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Texas DPS worker handed out 215 fake CDLs for bribes, says FBI


The Federal Bureau of Investigation (FBI) says that they have uncovered a scheme that allowed hundreds of unqualified applicants to receive a commercial drivers license (CDL) in exchange for thousands of dollars worth of bribes.

The FBI says that between January 2017 and June of 2019, a San Antonio Department of Public Service (DPS) employee issued 215 fraudulent CDLs, mostly to people of Cuban descent.

On Monday, July 8, FBI special agent Monroe Giese testified in a federal court in San Antonio against the two defendants in the case — Marino Maury Diaz-Leon, 52, and Fernando Guardado Vazquez, 40, who are facing charges of conspiracy to commit mail fraud. MySA reports that both men are truckers and both are legal U.S. residents of Cuban descent.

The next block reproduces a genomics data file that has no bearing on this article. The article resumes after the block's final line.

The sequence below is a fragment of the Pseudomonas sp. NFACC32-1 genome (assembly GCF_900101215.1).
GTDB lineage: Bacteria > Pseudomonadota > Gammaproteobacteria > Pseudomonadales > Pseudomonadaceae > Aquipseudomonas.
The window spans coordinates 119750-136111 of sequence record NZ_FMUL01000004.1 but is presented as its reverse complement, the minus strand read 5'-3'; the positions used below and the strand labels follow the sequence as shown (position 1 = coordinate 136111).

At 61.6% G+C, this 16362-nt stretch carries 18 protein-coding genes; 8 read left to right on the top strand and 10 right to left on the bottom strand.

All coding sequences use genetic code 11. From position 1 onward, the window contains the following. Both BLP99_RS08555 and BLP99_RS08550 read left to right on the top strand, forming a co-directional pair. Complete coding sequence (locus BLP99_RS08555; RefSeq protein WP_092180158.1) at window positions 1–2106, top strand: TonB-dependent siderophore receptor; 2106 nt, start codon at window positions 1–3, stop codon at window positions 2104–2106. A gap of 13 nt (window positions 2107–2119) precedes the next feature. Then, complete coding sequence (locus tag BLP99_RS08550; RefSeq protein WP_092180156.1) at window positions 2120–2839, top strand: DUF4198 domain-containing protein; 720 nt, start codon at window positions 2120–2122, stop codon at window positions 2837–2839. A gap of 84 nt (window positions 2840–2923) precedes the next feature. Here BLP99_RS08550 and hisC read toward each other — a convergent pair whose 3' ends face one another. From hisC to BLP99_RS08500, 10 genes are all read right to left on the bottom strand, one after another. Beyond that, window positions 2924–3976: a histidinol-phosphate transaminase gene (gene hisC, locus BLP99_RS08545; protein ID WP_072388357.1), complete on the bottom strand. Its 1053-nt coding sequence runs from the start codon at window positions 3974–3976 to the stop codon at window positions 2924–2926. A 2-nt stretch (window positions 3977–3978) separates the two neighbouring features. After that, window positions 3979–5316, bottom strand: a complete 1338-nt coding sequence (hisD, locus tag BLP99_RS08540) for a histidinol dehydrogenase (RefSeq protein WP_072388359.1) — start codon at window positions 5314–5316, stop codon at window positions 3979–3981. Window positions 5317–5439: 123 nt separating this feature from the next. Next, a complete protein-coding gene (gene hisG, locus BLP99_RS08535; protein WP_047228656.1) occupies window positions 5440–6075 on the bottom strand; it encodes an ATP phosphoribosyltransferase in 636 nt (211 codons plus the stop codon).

The FBI says that Diaz-Leon and Vazquez offered thousands of dollars worth of bribes to an unnamed DPS employee. In exchange for the bribes, CDL were issued to applicants who either hadn’t passed their skills tests or hadn’t even shown up for the test at all.

The scheme was reportedly uncovered during a 2018 audit during which it was discovered that the DPS employee had issued an unusual number of CDLs. Further investigation revealed that over 200 of those CDL applicants had never been scheduled for a skills test.

The FBI has not released the name of the DPS employee, but that employee has been suspended and is cooperating with authorities.

If they are found guilty, Diaz-Leon and Vazquez face up to 20 years in prison and deportation.


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